Faulkner's Indians and the Romantic Vision

By Sayre, Robert Woods | The Faulkner Journal, Fall 2002 | Go to article overview

Faulkner's Indians and the Romantic Vision


Sayre, Robert Woods, The Faulkner Journal


IT HAS OFTEN BEEN NOTICED that in some sense the work of William Faulkner can be characterized as "romantic," or at least that it evidences a strong romantic dimension. In the 1970s the eminent Faulknerian Joseph Blotner argued as much, and at least one Ph.D. thesis explored Faulkner's "Romantic Heritage"-his sources and affinities in nineteenth-century Anglo-European romanticism.1 Associations of Faulkner with romanticism have in many cases rested simply on current notions of the term, rather than on the construction of a concept. Recently, I have attempted to explore Faulkner's short fiction in terms of a theory of romanticism developed earlier with a co-author;2 but neither my own discussions of Faulknerian romanticism nor those of others have focused at any length on the place and particular significance of Faulkner's Indian material within his overall romantic problematics. The aim of the present essay, then, will be to explore the romantic dimension of Faulkner's Indians, situating the analysis both in the context of his wider romantic thematics and, beyond his own work, in the context of the historical tradition of romantic textualization of Indians.

The concept of romanticism that I take as foundational is sociohistorical, defining the romantic impulse as a vast cultural response to the conditions of "modernity" (and one that is coextensive with it, from the eighteenth century to the present): a refusal of the multi-faceted alienations of modern society in the name of values drawn from the past. Crucial to the romantic perspective is a (painfully) felt opposition between "past and present," to use the title of Carlyle's 1843 essay contrasting medieval with nineteenth-century England. The basic romantic gesture is at the same time a critique of the degraded present and a celebration of aspects of a pre-modern past or pasts (real or mythical, often idealized when real), without there necessarily being a desire, or a belief that it is possible, to return to a lost epoch and state of society. In Faulkner's fiction, romantic nostalgia is deeply involved with the antebellum South, yet the structure of this nostalgia is complex, involving a regressive series of "moments before," the last of which is the preEuropean America of native tribal culture. The ultimate repository of lost value for Faulkner is the Indian, and the meanings that he assigned to this figure can be traced in a group of texts in which the descendants of the aboriginal Yoknapatawpha inhabitants play a significant role.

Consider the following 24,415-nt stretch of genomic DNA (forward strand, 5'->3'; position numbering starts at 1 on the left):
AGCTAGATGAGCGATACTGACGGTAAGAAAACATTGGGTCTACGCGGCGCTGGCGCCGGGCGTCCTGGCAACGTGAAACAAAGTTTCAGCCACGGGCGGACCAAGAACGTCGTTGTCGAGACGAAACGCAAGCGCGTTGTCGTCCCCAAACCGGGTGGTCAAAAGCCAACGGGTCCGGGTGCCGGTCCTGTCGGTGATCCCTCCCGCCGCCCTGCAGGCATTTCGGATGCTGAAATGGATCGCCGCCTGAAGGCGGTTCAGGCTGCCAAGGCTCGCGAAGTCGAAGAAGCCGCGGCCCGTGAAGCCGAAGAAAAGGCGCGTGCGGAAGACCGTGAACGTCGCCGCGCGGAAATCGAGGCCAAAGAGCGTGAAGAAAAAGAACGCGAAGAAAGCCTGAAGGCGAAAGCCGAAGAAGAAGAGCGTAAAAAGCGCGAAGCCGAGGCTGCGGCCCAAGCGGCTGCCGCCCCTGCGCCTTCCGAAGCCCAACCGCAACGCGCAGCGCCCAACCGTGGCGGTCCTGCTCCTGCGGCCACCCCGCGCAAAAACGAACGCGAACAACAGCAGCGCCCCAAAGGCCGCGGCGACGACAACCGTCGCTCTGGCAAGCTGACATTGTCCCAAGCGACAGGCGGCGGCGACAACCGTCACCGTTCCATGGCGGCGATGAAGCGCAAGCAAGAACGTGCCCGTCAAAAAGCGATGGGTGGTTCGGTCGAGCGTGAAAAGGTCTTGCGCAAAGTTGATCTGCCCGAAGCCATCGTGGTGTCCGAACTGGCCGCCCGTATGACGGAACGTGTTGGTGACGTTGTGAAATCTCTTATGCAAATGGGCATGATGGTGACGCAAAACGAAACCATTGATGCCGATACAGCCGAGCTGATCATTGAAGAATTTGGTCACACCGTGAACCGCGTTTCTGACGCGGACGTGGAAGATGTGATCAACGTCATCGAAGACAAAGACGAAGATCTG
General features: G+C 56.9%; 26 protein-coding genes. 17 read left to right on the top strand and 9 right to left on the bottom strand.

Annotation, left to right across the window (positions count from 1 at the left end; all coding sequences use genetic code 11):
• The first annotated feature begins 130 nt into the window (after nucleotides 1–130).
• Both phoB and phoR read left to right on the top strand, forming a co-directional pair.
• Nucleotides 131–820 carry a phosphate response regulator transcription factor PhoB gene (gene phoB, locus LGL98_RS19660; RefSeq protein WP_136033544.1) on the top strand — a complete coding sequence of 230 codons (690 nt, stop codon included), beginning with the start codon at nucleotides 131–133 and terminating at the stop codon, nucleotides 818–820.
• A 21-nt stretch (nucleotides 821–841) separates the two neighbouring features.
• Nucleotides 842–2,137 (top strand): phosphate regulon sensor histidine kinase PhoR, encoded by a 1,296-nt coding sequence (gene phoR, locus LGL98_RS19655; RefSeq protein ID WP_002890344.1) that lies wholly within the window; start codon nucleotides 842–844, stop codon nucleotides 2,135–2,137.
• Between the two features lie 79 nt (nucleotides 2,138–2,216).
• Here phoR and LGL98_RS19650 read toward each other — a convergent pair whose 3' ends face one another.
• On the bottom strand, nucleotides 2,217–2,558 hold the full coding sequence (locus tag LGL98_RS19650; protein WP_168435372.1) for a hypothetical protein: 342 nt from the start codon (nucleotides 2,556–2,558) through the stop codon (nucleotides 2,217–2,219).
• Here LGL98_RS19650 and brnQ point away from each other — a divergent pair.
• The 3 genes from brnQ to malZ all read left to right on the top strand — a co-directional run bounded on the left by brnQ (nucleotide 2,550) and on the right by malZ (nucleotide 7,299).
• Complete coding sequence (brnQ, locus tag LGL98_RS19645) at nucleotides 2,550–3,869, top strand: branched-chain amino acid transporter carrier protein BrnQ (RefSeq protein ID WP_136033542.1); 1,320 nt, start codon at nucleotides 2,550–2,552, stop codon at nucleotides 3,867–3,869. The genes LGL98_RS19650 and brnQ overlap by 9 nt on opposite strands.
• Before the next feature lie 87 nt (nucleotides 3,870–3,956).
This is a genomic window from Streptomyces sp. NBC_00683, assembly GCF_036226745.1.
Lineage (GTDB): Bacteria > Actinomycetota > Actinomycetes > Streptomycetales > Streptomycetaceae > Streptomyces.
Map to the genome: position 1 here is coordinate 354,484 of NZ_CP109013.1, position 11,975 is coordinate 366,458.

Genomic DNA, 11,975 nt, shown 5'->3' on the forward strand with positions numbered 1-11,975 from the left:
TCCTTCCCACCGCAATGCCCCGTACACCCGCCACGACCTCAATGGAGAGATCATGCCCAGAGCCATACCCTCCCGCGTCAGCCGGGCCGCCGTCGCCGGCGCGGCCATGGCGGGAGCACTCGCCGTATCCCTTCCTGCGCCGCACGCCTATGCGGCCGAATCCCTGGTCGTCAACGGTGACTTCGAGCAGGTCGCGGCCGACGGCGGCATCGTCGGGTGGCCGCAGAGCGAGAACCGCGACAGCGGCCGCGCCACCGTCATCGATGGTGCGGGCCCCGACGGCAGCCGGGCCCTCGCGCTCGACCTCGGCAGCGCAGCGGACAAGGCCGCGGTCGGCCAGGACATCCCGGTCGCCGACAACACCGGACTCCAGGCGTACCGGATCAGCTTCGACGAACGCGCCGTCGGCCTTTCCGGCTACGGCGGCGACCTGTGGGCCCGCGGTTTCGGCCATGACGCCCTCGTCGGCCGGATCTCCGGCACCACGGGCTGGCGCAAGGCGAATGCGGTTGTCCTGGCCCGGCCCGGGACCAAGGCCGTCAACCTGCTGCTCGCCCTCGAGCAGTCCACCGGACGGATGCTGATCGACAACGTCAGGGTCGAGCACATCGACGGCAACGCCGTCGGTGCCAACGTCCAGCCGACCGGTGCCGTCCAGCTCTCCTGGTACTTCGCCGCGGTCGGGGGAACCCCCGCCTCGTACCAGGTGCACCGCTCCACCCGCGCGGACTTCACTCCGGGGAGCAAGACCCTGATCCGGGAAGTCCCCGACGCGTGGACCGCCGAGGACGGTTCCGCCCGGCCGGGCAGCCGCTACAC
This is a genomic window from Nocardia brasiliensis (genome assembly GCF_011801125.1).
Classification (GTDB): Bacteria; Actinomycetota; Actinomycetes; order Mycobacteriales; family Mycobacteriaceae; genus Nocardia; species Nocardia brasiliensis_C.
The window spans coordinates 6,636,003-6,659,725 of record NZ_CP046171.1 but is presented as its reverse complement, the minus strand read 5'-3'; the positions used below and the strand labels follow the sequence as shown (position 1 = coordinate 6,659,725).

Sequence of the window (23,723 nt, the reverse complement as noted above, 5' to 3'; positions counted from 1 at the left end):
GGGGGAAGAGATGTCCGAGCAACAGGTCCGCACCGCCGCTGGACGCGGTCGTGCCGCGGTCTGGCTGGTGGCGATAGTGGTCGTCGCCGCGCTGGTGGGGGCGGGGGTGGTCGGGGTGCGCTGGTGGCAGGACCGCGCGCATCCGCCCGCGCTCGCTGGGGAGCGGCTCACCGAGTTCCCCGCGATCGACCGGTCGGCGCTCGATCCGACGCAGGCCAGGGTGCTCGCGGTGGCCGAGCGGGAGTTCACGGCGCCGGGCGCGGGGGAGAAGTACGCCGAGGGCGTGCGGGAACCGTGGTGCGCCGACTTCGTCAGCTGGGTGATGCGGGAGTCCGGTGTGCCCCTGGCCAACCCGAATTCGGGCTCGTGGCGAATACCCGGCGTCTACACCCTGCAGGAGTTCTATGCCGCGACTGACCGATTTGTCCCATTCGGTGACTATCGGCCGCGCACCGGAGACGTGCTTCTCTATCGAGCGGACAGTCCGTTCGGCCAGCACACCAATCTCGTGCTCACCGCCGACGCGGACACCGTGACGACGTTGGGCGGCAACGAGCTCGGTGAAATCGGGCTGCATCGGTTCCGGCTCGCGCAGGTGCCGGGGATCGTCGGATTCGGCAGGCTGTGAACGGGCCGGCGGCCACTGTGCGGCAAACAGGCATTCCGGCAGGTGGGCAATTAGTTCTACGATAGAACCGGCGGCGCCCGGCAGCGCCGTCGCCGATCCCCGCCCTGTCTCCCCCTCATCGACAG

It might seem paradoxical to claim that Indians occupy such a crucial position in Faulkner's work, when apparently they are marginal within it and perhaps artistically flawed as well. They appear in a relatively small part of the Faulknerian corpus, and it may not be accidental that this portion consists exclusively of short pieces: short stories (although a few were integrated into a "cycle," Go Down, Moses) and the entirely detachable prologues to Requiem for a Nun. Faulkner's Indian characters generally do not achieve the rich three-dimensionality of many other characters drawn from the rural society in which the author lived and which he knew intimately. With the possible exception of Sam Fathers, one might argue that they could not be sustained within the broader framework of a novel. Moreover, as has been pointed out, Faulkner's knowledge of the history and cultures of the Indian groups inhabiting the territory of the present state of Mississippi was thin to say the least, and in a number of important respects demonstrably faulty.3 Yet to dismiss Faulkner's Indians on the basis of these observations would be to miss the point. For Faulkner's largely imagined Indians are in fact fraught with symbolic and even allegorical significance; and the meanings that they symbolically and allegorically convey are romantic in nature, part of Faulkner's overall romantic vision and therefore in a real sense central to his work.

As romantic representations of North American "savages," Faulkner's Indian materials are part of a long tradition that is both fictional and non-fictional, expressed in novels, poems, and plays, but also in travel accounts, captivities and "histories" of Native Americans. …

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